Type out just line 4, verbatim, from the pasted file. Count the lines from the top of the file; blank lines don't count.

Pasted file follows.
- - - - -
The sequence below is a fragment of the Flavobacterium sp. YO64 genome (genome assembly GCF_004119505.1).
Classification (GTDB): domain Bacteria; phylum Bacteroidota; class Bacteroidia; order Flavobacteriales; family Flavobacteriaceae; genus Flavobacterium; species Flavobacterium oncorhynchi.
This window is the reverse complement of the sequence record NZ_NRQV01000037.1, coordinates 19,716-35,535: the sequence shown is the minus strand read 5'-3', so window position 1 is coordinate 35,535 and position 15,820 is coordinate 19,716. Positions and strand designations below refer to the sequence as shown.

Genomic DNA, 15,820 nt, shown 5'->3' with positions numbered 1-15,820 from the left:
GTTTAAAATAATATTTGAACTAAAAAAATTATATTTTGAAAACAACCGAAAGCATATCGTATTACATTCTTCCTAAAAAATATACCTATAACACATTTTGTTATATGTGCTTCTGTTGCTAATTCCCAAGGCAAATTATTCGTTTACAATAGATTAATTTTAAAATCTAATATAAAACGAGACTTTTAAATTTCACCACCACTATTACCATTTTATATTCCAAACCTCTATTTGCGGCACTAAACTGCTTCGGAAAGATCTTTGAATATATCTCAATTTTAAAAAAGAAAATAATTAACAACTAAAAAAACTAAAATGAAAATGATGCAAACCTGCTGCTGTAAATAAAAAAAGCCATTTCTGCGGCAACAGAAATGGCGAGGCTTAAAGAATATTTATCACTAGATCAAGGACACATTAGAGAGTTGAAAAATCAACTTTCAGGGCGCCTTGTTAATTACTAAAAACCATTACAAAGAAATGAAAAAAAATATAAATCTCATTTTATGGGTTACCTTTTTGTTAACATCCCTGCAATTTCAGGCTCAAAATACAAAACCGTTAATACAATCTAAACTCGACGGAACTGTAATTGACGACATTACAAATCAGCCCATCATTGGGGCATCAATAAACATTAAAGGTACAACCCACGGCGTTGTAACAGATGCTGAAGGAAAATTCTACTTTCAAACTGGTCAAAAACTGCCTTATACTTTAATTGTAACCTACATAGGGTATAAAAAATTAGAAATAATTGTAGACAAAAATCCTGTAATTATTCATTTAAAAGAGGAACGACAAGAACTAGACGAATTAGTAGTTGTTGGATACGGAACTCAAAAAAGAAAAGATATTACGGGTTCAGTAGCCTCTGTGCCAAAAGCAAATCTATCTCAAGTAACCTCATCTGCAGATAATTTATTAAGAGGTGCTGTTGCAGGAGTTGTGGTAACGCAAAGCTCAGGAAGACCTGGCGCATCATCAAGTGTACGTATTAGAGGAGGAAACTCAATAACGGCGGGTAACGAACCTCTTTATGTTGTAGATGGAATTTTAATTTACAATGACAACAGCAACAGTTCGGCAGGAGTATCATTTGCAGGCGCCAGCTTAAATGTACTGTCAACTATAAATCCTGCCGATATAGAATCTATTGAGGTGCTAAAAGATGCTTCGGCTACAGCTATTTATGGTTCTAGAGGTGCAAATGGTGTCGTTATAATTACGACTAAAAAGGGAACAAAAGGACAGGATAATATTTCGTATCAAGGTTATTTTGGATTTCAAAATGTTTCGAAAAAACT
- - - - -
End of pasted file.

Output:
Genomic DNA, 15,820 nt, shown 5'->3' with positions numbered 1-15,820 from the left: